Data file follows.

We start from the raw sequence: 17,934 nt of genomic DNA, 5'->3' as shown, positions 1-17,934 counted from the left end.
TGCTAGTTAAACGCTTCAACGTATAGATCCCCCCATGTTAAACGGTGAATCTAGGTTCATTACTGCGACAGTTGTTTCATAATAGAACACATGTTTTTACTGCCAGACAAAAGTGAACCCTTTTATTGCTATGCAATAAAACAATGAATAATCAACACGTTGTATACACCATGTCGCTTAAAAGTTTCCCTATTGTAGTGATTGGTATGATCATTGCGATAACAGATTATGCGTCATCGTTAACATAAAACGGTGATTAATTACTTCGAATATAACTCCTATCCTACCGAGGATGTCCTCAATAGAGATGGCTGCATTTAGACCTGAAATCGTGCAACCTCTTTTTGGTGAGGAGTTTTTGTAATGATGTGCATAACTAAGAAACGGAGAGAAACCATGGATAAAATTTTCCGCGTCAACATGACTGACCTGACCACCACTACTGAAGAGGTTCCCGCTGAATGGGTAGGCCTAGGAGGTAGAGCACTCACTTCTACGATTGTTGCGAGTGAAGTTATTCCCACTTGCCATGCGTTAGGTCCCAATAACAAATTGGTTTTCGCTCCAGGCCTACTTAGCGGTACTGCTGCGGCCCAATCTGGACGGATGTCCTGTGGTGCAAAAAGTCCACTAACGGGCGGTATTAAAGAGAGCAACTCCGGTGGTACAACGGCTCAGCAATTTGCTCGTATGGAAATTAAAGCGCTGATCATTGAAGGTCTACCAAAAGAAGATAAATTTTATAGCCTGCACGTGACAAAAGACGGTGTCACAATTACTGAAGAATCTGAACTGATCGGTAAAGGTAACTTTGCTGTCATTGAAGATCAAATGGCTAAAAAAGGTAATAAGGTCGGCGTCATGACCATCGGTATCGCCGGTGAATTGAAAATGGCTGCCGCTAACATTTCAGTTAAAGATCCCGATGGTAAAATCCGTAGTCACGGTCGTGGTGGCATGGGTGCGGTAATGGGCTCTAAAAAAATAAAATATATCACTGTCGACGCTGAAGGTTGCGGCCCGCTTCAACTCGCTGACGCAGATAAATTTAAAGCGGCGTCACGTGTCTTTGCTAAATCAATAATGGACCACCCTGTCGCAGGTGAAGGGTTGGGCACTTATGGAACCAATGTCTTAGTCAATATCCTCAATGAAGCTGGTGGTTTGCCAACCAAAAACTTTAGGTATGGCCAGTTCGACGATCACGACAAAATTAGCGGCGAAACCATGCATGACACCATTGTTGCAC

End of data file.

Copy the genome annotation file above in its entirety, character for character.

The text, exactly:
We start from the raw sequence: 17,934 nt of genomic DNA, 5'->3' as shown, positions 1-17,934 counted from the left end.
TGCTAGTTAAACGCTTCAACGTATAGATCCCCCCATGTTAAACGGTGAATCTAGGTTCATTACTGCGACAGTTGTTTCATAATAGAACACATGTTTTTACTGCCAGACAAAAGTGAACCCTTTTATTGCTATGCAATAAAACAATGAATAATCAACACGTTGTATACACCATGTCGCTTAAAAGTTTCCCTATTGTAGTGATTGGTATGATCATTGCGATAACAGATTATGCGTCATCGTTAACATAAAACGGTGATTAATTACTTCGAATATAACTCCTATCCTACCGAGGATGTCCTCAATAGAGATGGCTGCATTTAGACCTGAAATCGTGCAACCTCTTTTTGGTGAGGAGTTTTTGTAATGATGTGCATAACTAAGAAACGGAGAGAAACCATGGATAAAATTTTCCGCGTCAACATGACTGACCTGACCACCACTACTGAAGAGGTTCCCGCTGAATGGGTAGGCCTAGGAGGTAGAGCACTCACTTCTACGATTGTTGCGAGTGAAGTTATTCCCACTTGCCATGCGTTAGGTCCCAATAACAAATTGGTTTTCGCTCCAGGCCTACTTAGCGGTACTGCTGCGGCCCAATCTGGACGGATGTCCTGTGGTGCAAAAAGTCCACTAACGGGCGGTATTAAAGAGAGCAACTCCGGTGGTACAACGGCTCAGCAATTTGCTCGTATGGAAATTAAAGCGCTGATCATTGAAGGTCTACCAAAAGAAGATAAATTTTATAGCCTGCACGTGACAAAAGACGGTGTCACAATTACTGAAGAATCTGAACTGATCGGTAAAGGTAACTTTGCTGTCATTGAAGATCAAATGGCTAAAAAAGGTAATAAGGTCGGCGTCATGACCATCGGTATCGCCGGTGAATTGAAAATGGCTGCCGCTAACATTTCAGTTAAAGATCCCGATGGTAAAATCCGTAGTCACGGTCGTGGTGGCATGGGTGCGGTAATGGGCTCTAAAAAAATAAAATATATCACTGTCGACGCTGAAGGTTGCGGCCCGCTTCAACTCGCTGACGCAGATAAATTTAAAGCGGCGTCACGTGTCTTTGCTAAATCAATAATGGACCACCCTGTCGCAGGTGAAGGGTTGGGCACTTATGGAACCAATGTCTTAGTCAATATCCTCAATGAAGCTGGTGGTTTGCCAACCAAAAACTTTAGGTATGGCCAGTTCGACGATCACGACAAAATTAGCGGCGAAACCATGCATGACACCATTGTTGCAC